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Simien grabbed career-high 17 rebounds

2/8/2004

LAWRENCE, Kan. (AP) -- Wayne Simien leaped toward the basket for
an offensive rebound, grabbed the ball and brought it down for what
should have been a thunderous dunk.

But as Kansas' junior power forward let go of the rim, the ball
bounced, hung in the air -- and dropped through.

Don't call him lucky, though. For Simien, who had 22 points and
a career-high 17 rebounds to lead Kansas (No. 17 ESPN/USA Today, No. 20 AP) to a 96-77 win over
Texas Tech (No. 18 ESPN/USA Today, No. 19 AP) on Saturday, the basket was a reward for his
typically hard-nosed play.

"I didn't feel like things were going to come easy for me,"
Simien said. "I had some easy ones trickle out, too."

The Jayhawks (15-4, 6-1 Big 12) set a season scoring high in
handing Texas Tech (17-5, 5-3) its third loss in the last four
games and improved to 15-1 against the Red Raiders.

Kansas had not gone over the 90-point mark since beating
Tennessee-Chattanooga 90-76 in the Jayhawks' season opener. Then
again, Texas Tech's 77 points were the second-most Kansas had given
up this year.

"Do you play better when you win 96-76 than when you win
76-56?" Self said. "The fans get caught up in that more than we
do. They might think we played better today, but I can tell you
we're going to have to do better on defense if we want to win
Monday (at No. 13 Oklahoma State)."

It was the first road game for Texas Tech coach Bob Knight since
the school reprimanded him for getting into an argument with
chancellor David Smith on Monday at a Lubbock salad bar.

The capacity crowd of 16,300 in Allen Fieldhouse jeered Knight
before the game, many waving signs that read "Red Rager," and
again on the several occasions when the coach argued with
officials.

Knight kept his cool well enough to avoid any technical fouls,
even drawing a laugh when he held up a finger to ask for the
crowd's patience while he contested a call.

It was the Jayhawks who got hot, hitting 9 of 20 3-point tries
and outshooting Texas Tech 51 percent (36-for-71) to 38 percent
(23-for-60) from the field.

Over one stretch in the second half, when the Jayhawks finally
began to pull away, the Red Raiders went nine minutes without a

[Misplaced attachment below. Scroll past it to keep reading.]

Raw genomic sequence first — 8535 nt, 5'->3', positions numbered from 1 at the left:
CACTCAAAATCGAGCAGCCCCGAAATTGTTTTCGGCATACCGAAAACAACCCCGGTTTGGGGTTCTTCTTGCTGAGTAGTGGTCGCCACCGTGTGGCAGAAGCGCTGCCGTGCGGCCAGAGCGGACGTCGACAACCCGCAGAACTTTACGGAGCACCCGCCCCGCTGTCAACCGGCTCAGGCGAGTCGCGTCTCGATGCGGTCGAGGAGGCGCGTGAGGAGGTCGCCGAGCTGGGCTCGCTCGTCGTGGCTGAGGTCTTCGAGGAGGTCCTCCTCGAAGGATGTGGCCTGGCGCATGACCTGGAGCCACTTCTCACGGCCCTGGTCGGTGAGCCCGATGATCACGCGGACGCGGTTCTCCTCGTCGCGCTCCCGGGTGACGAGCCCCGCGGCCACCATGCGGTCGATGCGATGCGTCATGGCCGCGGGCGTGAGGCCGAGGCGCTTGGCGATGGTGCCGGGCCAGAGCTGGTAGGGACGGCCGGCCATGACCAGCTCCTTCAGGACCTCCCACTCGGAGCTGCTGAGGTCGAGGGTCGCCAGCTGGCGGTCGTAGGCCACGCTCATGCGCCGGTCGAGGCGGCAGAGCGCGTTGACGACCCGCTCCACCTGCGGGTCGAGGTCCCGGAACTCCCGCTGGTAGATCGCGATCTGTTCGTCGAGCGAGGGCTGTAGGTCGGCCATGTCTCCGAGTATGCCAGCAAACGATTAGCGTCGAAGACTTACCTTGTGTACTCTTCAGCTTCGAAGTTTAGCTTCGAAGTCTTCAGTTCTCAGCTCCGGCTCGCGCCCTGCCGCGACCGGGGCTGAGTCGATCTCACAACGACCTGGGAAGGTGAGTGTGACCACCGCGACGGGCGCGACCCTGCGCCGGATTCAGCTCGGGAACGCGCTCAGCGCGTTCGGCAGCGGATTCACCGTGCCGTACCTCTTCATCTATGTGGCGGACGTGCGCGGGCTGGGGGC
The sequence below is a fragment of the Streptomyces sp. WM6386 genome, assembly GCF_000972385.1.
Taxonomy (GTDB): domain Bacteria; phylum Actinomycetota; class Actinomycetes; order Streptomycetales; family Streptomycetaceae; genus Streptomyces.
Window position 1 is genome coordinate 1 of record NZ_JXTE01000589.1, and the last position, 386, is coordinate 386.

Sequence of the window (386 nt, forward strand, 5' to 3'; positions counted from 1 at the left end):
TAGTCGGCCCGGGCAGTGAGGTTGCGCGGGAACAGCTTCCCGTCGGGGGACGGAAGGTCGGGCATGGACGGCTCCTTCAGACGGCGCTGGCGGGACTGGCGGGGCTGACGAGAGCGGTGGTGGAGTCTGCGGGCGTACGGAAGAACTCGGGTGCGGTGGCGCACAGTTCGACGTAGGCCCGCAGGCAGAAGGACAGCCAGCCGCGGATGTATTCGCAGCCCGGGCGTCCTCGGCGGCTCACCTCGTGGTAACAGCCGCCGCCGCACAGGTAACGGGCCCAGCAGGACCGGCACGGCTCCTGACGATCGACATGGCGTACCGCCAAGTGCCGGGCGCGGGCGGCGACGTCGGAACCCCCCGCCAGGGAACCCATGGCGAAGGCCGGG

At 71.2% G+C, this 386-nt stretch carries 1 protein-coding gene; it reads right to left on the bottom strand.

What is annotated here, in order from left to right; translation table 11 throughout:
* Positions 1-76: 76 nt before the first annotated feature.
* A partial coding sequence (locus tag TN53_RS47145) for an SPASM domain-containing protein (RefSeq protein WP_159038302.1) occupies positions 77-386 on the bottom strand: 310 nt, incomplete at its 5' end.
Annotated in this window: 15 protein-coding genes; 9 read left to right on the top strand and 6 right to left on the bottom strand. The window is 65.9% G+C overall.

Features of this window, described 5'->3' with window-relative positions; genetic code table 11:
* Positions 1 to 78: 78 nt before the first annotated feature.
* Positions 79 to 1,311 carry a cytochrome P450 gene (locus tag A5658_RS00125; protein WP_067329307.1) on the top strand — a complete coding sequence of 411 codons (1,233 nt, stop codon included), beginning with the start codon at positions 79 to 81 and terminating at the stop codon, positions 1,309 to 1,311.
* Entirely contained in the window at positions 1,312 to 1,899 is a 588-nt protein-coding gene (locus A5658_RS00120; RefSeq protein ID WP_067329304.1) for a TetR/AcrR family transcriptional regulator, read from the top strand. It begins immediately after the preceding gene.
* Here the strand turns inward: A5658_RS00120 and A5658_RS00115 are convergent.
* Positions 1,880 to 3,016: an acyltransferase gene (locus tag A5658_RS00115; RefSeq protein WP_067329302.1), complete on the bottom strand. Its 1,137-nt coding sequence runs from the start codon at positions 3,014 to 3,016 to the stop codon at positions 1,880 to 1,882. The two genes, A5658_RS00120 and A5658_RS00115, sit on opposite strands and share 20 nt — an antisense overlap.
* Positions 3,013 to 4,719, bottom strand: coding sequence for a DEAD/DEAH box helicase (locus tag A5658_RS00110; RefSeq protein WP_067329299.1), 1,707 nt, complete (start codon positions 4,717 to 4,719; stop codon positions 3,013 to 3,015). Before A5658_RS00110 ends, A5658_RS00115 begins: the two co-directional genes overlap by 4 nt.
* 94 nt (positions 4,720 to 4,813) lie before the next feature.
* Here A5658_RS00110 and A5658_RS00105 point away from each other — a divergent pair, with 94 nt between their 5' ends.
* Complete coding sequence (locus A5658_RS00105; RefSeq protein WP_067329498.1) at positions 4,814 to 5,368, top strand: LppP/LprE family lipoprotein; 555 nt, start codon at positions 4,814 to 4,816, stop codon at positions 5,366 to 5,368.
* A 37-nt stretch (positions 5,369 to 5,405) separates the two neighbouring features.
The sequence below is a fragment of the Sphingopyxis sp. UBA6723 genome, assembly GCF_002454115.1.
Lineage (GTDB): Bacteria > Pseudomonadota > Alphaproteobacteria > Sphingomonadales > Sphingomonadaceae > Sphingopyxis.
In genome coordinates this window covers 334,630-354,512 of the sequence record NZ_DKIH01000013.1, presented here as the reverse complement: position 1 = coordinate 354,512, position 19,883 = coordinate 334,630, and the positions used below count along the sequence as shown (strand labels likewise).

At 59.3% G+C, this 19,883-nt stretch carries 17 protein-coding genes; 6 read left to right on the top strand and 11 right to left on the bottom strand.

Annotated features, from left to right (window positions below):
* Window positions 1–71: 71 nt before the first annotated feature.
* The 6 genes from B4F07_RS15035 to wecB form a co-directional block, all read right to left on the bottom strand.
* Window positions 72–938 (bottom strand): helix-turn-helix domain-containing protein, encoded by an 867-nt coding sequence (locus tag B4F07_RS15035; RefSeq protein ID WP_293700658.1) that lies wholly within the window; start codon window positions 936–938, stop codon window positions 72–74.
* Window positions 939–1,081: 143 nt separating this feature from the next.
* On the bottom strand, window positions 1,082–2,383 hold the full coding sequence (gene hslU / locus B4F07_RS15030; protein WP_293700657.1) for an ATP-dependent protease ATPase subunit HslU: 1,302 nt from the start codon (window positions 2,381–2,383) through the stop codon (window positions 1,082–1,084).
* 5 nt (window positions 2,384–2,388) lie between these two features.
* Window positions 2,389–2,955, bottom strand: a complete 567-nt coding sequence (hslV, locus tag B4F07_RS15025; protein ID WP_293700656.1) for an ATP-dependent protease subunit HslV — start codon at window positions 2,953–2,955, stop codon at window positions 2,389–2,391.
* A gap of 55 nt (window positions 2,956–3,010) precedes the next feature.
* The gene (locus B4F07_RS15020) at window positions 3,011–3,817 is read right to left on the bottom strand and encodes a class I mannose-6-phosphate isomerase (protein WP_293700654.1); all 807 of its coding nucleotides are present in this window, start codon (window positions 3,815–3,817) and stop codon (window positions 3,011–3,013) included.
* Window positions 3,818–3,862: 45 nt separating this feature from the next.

field goal.

Kansas hit its first five 3-point tries and shot 14-for-19 (74
percent) from the field in just over 12 minutes to open the game.

"We just ran our offense, and it worked," said point guard
Aaron Miles, who led Kansas with nine assists. "Everything we've
been working on just clicked for us."

But the Jayhawks went 4-for-14 to close out the first half, and
Texas Tech was still within striking distance when Andre Emmett hit
two free throws to cut Kansas' lead to 63-54 with 13:21 left in the
game.

The Jayhawks responded with an 11-0 run, highlighted by
3-pointers from J.R. Giddens and Michael Lee, for a 74-54 lead with
8:37 remaining.

"Boy, it's sure a fun game when you make shots," Self said.

By the time Emmett scored inside with 5:04 to go -- the Red
Raiders' first field goal since Devonne Giles' basket with 14:04
left -- Kansas led 82-61.

"Their offense was better than anything we could come up with
on both sides of the ball," Knight said. "You can't just talk
about one guy. You have to talk about the entire team.

"They looked to each other, they got the ball out to their
shooters and their shooters were able to hit it," said Knight, who
did not make his own players available for interviews. "When they
could get the ball inside, they made key points inside."

Emmett was 8-for-20 from the field but 13-for-15 from the free
throw line, leading the Red Raiders with 29 points.

The Jayhawks had their biggest lead, 94-67, on Omar Wilkes'
bucket with 2{ minutes remaining.

Giddens hit four 3-pointers and finished with 18 points, and
freshman center David Padgett added 16 points for the Jayhawks.

Giles fouled out with 15 points, and Josh Washington added 10
points for Texas Tech.